In order to understand Bruce Lee, we must look beyond Bruce Lee to the artist's intricate cultural and historical contexts. This work begins by contextualising Lee, examining his films and martial arts work, and his changing cultural status within different times and places. The text examines Bruce Lee's films and philosophy in relation to the popular culture and cultural politics of the 1960s and 1970s, and it addresses the resurgence of his popularity in Hong Kong and China in the twenty-first century. The study also explores Lee's ongoing legacy and influence in the West, considering his function as a shifting symbol of ethnic politics and the ways in which he continues to inform Hollywood film-fight choreography. Beyond Bruce Lee ultimately argues Lee is best understood in terms of "cultural translation" and that his interventions and importance are ongoing.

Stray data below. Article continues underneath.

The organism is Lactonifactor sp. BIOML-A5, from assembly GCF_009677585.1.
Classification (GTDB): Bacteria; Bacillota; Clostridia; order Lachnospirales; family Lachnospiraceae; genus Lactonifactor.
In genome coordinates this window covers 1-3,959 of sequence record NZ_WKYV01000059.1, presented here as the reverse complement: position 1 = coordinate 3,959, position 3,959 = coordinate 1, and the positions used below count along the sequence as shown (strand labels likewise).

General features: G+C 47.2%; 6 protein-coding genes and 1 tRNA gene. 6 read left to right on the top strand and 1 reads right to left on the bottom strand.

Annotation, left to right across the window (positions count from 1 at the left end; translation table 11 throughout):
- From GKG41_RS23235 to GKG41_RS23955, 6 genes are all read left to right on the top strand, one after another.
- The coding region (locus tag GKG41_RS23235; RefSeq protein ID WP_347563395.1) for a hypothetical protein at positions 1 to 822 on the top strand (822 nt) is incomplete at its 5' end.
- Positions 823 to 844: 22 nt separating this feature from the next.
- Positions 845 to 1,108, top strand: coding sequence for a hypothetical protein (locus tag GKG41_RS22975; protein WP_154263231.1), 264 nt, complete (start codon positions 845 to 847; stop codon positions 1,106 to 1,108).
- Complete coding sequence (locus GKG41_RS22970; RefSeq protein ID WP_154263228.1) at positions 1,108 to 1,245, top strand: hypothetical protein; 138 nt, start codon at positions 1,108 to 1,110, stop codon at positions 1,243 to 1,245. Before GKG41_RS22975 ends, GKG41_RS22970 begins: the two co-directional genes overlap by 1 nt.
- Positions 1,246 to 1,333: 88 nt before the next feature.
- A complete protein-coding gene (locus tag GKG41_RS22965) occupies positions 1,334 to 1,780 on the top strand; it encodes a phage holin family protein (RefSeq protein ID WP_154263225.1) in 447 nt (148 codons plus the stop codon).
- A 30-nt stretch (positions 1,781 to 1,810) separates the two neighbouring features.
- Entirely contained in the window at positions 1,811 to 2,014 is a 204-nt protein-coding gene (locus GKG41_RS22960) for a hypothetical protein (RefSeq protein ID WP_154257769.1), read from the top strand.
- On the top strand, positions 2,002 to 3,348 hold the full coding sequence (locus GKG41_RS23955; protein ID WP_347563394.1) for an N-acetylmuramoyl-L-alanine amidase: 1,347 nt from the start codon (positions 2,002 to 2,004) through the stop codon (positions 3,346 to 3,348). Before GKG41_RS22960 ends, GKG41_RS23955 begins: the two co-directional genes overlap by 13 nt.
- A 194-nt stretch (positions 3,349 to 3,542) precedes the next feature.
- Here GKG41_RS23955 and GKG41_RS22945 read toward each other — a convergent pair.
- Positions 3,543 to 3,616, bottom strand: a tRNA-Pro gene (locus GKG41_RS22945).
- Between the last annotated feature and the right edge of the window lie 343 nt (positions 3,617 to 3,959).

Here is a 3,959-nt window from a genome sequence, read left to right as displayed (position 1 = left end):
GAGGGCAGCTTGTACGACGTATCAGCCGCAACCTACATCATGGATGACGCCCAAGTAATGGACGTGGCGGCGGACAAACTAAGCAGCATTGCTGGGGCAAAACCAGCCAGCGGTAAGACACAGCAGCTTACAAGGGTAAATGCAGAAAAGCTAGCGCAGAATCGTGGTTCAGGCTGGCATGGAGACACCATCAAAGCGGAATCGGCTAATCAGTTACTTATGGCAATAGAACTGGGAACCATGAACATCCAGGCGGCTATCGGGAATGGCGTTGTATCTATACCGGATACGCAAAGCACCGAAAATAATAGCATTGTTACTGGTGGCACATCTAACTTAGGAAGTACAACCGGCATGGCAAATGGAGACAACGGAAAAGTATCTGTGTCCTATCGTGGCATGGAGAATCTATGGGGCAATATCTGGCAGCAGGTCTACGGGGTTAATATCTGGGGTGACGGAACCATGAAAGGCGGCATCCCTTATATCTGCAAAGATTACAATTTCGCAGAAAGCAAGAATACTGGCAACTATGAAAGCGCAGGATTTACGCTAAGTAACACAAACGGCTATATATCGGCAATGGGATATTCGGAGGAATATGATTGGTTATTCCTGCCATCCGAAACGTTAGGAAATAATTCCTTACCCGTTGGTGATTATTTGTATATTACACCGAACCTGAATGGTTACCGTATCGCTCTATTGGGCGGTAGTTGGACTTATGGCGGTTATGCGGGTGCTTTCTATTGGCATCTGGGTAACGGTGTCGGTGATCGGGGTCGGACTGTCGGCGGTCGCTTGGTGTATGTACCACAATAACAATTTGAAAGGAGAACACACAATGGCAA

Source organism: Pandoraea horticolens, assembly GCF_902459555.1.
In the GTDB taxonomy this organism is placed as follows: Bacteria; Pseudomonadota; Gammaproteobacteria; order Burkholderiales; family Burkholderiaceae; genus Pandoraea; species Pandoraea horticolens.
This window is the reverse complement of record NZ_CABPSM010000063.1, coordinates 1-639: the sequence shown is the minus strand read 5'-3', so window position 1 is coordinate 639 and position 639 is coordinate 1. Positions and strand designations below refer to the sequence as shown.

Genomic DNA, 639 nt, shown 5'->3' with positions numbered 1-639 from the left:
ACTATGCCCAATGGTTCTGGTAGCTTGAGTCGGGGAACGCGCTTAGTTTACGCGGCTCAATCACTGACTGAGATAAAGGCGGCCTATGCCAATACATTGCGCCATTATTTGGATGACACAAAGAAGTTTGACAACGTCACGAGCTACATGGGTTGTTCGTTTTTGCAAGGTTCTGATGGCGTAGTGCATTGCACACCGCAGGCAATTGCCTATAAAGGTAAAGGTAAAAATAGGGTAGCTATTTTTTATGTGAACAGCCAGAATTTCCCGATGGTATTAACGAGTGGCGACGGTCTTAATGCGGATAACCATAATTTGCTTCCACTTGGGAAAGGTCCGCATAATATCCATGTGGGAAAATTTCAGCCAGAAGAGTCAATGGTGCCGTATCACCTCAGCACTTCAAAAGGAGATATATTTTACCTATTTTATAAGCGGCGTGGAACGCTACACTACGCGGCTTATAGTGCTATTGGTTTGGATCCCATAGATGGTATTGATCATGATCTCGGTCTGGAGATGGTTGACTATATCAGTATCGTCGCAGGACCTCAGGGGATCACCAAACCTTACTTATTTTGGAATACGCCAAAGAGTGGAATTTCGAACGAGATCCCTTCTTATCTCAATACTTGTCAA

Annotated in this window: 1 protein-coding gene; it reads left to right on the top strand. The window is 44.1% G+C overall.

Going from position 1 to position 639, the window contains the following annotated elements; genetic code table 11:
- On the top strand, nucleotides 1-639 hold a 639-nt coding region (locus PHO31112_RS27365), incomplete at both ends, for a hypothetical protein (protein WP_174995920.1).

About the author
Paul Bowman teaches cultural studies at Cardiff University. He is author of numerous books on visual culture, cultural politics, and popular culture, including Post-Marxism Versus Cultural Studies, Deconstructing Popular Culture, and Theorizing Bruce Lee. He is editor of many collections on film, cultural studies, postcolonialism, and poststructuralism.
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